We know good software provides big efficiency gains. Examples of this are everywhere - business mobilisation, collaborative task tools, and content management. My favourite, video conferencing, has brought greater meaning to collaboration. Although in the past, participating in a video conference came with a side of time-wasting served up cold. “Is the right version installed? Can you see me? We can’t hear you. Hello?!” is commentary that typified the experience.

With virtual meetings through purpose-made software, those concerns have been practically optimised out of the equation. As a regular user of Vidyo, the technology has almost become peripheral, doing its job without fuss in the background and allowing our team to focus on the tasks at hand.

For managers of teams that need to collaborate, starting with the ability to have a smarter virtual conference could be pivotal. Better connectivity and in-product tools that aid productive discussions can turn a mere catch-up call into a decision-changing discussion.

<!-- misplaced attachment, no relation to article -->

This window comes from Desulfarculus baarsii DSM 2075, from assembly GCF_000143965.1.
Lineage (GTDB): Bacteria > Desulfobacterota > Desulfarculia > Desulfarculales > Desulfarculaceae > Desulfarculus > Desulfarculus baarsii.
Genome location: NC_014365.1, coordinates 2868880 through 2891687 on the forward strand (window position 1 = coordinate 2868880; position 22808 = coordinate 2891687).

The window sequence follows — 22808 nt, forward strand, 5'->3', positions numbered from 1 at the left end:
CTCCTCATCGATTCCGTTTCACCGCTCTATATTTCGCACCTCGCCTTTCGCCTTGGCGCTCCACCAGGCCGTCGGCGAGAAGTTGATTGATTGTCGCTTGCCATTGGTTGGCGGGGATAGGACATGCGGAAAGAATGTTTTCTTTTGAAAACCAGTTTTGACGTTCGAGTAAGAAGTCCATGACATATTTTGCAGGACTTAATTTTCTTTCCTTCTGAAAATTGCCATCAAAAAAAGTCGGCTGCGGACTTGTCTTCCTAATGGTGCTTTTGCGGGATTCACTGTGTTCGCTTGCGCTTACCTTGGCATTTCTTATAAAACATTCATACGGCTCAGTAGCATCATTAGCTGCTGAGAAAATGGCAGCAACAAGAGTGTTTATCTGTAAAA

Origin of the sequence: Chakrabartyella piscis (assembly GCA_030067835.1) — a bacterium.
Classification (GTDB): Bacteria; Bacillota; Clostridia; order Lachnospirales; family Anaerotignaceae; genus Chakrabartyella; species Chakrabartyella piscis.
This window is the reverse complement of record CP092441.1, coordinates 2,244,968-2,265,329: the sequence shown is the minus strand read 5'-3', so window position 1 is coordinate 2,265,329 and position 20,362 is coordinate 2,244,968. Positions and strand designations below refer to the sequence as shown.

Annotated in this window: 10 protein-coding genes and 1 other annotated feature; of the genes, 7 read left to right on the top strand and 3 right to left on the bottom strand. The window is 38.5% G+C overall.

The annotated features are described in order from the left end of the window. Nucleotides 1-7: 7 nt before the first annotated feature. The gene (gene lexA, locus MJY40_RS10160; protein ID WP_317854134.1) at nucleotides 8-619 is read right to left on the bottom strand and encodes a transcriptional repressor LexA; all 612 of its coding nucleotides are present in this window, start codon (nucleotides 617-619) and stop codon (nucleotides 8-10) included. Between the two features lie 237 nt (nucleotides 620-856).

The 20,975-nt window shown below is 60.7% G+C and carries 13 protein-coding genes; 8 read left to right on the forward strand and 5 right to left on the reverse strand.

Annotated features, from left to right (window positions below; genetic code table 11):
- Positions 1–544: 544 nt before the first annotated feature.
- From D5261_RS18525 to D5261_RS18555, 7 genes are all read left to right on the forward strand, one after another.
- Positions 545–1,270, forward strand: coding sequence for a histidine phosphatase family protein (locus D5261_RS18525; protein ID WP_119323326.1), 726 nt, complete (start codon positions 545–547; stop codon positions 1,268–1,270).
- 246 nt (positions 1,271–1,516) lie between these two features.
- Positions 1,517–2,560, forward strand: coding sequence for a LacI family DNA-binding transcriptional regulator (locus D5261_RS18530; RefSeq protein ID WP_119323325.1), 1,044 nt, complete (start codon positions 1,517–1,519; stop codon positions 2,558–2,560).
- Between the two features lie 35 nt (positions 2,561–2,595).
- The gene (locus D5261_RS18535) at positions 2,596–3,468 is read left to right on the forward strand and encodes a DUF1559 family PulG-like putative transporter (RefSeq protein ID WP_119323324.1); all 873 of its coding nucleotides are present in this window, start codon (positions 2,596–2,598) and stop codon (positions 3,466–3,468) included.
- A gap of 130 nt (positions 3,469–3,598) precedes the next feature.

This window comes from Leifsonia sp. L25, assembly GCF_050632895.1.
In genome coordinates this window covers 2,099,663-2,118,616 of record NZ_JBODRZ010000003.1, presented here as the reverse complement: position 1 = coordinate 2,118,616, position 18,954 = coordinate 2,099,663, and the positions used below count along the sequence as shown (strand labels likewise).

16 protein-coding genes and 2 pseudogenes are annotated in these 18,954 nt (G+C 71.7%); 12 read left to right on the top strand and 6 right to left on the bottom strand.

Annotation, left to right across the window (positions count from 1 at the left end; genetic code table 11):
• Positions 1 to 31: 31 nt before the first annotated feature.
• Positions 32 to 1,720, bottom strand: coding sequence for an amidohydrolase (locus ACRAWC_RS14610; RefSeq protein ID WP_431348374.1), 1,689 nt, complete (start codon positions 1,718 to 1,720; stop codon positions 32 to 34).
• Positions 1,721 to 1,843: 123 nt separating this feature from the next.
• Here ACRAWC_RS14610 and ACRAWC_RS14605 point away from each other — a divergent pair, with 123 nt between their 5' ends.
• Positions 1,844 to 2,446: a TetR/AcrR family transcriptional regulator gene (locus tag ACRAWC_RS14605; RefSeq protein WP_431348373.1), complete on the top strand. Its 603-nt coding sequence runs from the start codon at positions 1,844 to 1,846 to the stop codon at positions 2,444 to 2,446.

But video conferencing isn’t the only mode of communication whose form is changing. Email is fast being taken over by team messaging platforms like HipChat, Microsoft Teams, and Slack. The benefit of these tools in comparison to email isn’t just the instant, real-time factor. It’s the humanisation of inter-office communication.

The formal environment of email often isn’t conducive to collaborative engagement. Everything feels staid and often colder-than-intended. Chat is more open and free-spirited. When you add integrated third-party applications and video calls, you’ve got a handy little package.

"The benefit of these programs in comparison to email isn’t just the instant, real-time factor. It’s the humanisation of inter-office communication." 

And big business agrees. Slack recently acquired a $250 million investment from Softbank to bring its overall valuation to $5 billion.

Simply applying a few of these - let’s call them approaches to communication - has the potential to both speed up projects and improve the job satisfaction of team members.

Efficient hardware

Technological hardware is evolving too, and is absolutely improving collaboration. The emergence of touchscreen whiteboards has made major strides for productive conversations.

Gone are the days of the aforementioned flip charts and whiteboards. With touch-pen in hand, touchscreen whiteboards now enable teams to collaborate with greater capability, complementing the process, rather than inhibiting it.